There has been a lot of talk lately about the future of franchising, including how millennials are getting involved in a big way. When you consider the underlying reasons, it's easy to see that millennials and franchises are a perfect match.
According to HowToBuyAFranchise.com,1 millennials should buy franchises for five reasons: these young entrepreneurs think differently, they understand calculated risks, they want to make a difference, they know social media better than anyone else, and they're eager to be mentored.
In terms of thinking differently, it’s felt that many franchisors need "a shot of creativity and revision to their operating system" to meet the expectations of the biggest consumer generation in history. Who better to provide that creativity and change than millennials themselves?
QSR Magazine recently ran an article on this topic, touching on some of the same points.2 It points out that this generation spends more money in restaurants per capita than any previous one, and that it has already had a major impact on the industry by demanding and seeking out restaurant chains that provide customized menu options, quality ingredients, freshness, authenticity, transparency, and environmental and social responsibility.
Where they choose to eat is often in line with their personal values, so it's easy to imagine that starting their own franchise in a brand they already identify with is something that would be appealing, particularly if (like some) the brand is open to a franchisee making improvements to the existing formula.
Another big reason that franchising may appeal to millennials is that they lived through the Great Recession of the late 2000s and wish to engage in a less risky business endeavor than starting from scratch. A franchise comes with a built-in business plan and an existing way of doing things, along with all the marketing and other support that comes from the chain itself. This is a huge burden off a young business owner who would otherwise be responsible for building it all.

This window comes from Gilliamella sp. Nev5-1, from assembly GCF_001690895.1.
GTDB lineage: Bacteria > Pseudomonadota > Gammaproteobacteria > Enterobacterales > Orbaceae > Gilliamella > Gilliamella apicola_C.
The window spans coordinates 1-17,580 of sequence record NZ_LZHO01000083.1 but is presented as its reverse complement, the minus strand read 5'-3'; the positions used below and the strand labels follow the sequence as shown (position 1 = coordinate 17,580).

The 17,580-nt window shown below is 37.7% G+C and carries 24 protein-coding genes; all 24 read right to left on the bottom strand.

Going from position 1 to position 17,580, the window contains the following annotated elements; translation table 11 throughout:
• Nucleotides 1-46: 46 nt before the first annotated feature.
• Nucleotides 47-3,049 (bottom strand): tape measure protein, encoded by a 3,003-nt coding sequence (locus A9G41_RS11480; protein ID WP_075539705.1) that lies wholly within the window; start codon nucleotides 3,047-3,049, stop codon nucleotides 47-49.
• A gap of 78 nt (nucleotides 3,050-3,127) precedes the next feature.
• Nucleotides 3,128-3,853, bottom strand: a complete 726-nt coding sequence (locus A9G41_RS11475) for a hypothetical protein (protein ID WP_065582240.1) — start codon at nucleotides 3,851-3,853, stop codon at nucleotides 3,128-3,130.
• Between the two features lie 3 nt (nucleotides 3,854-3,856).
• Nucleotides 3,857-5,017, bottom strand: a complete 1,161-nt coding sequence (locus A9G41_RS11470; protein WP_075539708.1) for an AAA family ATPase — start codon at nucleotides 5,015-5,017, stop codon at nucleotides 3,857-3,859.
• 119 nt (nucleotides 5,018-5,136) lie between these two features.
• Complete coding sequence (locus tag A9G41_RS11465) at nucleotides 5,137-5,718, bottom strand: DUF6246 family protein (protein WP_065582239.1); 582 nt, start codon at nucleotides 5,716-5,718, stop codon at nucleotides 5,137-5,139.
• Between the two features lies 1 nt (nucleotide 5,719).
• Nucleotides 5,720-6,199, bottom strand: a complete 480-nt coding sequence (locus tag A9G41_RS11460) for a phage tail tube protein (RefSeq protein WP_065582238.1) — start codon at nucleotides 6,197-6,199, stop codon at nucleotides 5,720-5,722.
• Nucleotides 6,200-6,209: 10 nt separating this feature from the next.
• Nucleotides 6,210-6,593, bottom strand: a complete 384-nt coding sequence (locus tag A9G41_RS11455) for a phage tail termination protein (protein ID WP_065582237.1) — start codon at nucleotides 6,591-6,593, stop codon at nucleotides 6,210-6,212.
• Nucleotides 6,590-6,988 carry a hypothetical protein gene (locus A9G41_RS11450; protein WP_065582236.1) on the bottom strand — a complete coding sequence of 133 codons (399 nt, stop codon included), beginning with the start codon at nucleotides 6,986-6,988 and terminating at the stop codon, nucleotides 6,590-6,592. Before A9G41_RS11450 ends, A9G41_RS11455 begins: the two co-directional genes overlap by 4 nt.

"For a lot of millennials, they have nothing to lose," writes Alumnify CEO AJ Agrawal, in a column for Inc. "They are set to be the first generation that will be poorer than their parents. A lot of them are drowning in student debt that they can never hope to repay. And those who are surviving are living off their parents."3
Social media is obviously a major component in marketing today, and for chains, that is perhaps even truer. This is another reason why millennials are particularly poised for success with franchises. Nobody uses or understands social media more than this generation, and that gives it a very distinct edge over older generations when it comes to reaching a mass audience with relative ease.
According to social media marketing specialist Padraig O'Connor, millennials express themselves through brands and expect brands to have personalities they can relate to themselves. In fact, 40 percent are willing to pay more for brands and products that reflect what they want to express about themselves, and social media is how brands can do this.4
Social media has given brands a way to become "friends" with consumers, for all intents and purposes. They show up in news feeds alongside updates from real-life friends, and they can even communicate directly via private message. The level of consumer connection these days is unprecedented, not to mention the fact that social media is accessible from a device that consumers (especially millennials) constantly have in their hands.
Bringing more millennials into franchising is really a win for everybody involved. Chains get some younger talent that can help them better identify what the largest generation wants from their products and services, and millennial franchisees get a relatively stable opportunity to build a future with an established brand and market.
The information provided is presented for general informational purposes only and does not constitute tax, legal or business advice. Any views expressed in this article may not necessarily be those of Nevada State Bank, a division of ZB, N.A.